In 1973, our federal government enacted a sweeping piece of legislation called the Rehabilitation Act that was viewed as a "civil rights" statute for individuals with disabilities. The Rehabilitation Act ensured individuals with disabilities protection from discrimination in federal agencies (Section 501); required the timely removal of pre-existing physical barriers in architecture and transportation, and imposed mandatory structural accessibility requirements for all future enterprises (Section 502); it provided for nondiscrimination in employment practices for all institutions or entities in receipt of federal funding (Section 503); and provided a ‘right of access’ statue (Section 504). This law provided persons with disabilities the right of access into, or to the benefits of, any program or activity in receipt of federal funding (Section 504, as amended in 1978).
Post-secondary institutions, (e.g. Colleges & Universities), were most impacted by sections 503 & 504; however section 504 had the most far-reaching implications.
Under 504, post-secondary schools were required to establish support programs that assisted persons with disabilities within their institutions. These support programs were not special education programs created solely for persons with disabilities, but were instead, mandated measures to assure ‘inclusion with support’ into pre-established programs.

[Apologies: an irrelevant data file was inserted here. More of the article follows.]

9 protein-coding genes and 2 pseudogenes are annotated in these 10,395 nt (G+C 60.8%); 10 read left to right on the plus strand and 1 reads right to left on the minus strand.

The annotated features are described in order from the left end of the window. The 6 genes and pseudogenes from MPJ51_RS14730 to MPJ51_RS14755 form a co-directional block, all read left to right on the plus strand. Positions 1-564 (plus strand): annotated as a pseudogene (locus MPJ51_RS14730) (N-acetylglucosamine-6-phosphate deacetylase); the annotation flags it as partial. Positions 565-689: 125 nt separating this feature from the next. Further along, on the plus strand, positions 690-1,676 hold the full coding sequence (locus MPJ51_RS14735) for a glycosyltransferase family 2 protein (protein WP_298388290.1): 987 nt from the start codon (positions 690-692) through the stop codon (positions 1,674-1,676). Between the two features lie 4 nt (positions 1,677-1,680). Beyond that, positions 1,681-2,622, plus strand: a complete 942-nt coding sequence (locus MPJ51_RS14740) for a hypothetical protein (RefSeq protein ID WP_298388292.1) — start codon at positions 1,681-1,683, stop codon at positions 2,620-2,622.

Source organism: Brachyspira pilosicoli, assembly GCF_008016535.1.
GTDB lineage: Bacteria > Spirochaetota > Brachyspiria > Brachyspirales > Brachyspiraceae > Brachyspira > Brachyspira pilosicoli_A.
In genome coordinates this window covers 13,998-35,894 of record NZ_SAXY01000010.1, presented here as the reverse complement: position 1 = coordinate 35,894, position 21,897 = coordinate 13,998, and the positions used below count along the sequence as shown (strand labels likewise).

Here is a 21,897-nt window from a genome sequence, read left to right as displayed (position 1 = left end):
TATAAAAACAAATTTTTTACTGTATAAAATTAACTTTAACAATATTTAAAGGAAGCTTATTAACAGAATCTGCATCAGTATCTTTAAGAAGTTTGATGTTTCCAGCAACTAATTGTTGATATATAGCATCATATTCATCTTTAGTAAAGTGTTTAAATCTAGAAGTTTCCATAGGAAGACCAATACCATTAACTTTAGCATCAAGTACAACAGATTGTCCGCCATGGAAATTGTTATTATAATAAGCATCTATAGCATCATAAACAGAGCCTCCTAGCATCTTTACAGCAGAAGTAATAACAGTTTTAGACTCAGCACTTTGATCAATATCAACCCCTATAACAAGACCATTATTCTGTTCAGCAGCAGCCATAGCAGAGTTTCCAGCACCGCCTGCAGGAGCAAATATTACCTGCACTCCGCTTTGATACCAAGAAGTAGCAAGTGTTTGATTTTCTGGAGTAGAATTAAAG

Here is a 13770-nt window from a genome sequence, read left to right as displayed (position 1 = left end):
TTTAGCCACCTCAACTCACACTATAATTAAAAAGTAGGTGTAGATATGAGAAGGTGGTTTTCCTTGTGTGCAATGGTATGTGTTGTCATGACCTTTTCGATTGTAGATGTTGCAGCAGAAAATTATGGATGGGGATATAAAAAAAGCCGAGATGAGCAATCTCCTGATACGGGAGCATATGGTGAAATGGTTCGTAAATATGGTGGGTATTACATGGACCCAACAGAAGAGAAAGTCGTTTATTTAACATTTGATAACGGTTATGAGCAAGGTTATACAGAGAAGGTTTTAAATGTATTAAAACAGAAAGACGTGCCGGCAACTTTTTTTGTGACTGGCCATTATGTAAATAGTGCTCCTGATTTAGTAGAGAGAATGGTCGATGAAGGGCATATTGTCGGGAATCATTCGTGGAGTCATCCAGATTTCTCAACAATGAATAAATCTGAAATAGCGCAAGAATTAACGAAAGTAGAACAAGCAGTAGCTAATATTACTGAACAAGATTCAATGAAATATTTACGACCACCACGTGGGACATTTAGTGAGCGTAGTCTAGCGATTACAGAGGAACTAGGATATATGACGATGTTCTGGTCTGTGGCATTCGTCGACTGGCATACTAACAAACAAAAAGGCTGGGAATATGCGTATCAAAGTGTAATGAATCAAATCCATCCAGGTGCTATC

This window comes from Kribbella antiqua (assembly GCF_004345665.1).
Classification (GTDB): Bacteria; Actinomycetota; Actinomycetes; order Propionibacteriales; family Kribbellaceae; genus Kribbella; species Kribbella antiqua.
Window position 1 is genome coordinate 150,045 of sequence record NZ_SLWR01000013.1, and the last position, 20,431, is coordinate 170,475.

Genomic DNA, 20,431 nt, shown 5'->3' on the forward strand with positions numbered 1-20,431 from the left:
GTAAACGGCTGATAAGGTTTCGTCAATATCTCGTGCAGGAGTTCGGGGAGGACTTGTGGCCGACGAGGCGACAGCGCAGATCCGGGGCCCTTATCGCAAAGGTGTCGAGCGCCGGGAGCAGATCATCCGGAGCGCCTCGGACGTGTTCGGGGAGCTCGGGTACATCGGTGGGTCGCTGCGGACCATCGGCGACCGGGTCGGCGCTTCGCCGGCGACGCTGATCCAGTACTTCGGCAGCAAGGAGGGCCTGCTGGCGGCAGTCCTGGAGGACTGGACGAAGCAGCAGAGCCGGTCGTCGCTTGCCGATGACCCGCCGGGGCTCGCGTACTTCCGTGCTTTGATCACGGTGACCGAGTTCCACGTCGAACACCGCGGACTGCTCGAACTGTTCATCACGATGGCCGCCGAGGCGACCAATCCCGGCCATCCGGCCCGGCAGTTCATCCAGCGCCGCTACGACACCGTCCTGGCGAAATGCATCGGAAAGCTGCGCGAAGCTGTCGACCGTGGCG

This landmark decision guaranteed that persons with disabilities had the same opportunity to participate in the same programs for the same rewards and prevented the person with a disability from being viewed solely on the basis of disability.
In 1990, the Americans with Disabilities Act (ADA) was passed and continued the movement to insure equal access for individuals with disabilities. It continued the 1973 legislation of nondiscrimination in employment practices, but now encompassed both public and private facilities, programs, activities and opportunities, mandating that opportunities be made available “when it can be shown that, with or without reasonable accommodation, the individual can perform the essential functions of the job” (Title I).
What changed in the ADA was the inclusion of all entities that served the public sector. This meant access to programs operated by state and local government agencies and the removal of physical access barriers by public transportation carriers (Title II); it required that private entrepreneurs make programs, goods and services available and accessible to persons with disabilities (Title III); it provided access to telecommunications services for persons with speech and hearing disabilities (Title IV); and included what can be considered an ‘elastic clause’ that covered all other miscellaneous situations within government and private facilities (Title V).
In short, it expanded the scope of the original 1973 ‘civil rights’ legislation by including every level of government (state, local, and federal), and by including enterprises within the private sector that dealt with the public. Today the ADA as amended in 2009 broadens the scope of who has, or what is, a disability.
According to the ADA as amended in 2009, a disability is any mental or physical impairment that significantly limits a major life activity or bodily function. These activities may include learning, speaking, walking, seeing, hearing, breathing, working or the ability to care for oneself. A person must have a disability, a record of a disability or be regarded as having a disability that is not considered transitory or minor.
If you have a disability and will require accommodations, you must register with Services for Students with Disabilities.
Be sure to stop in the office: Science Building Room S-132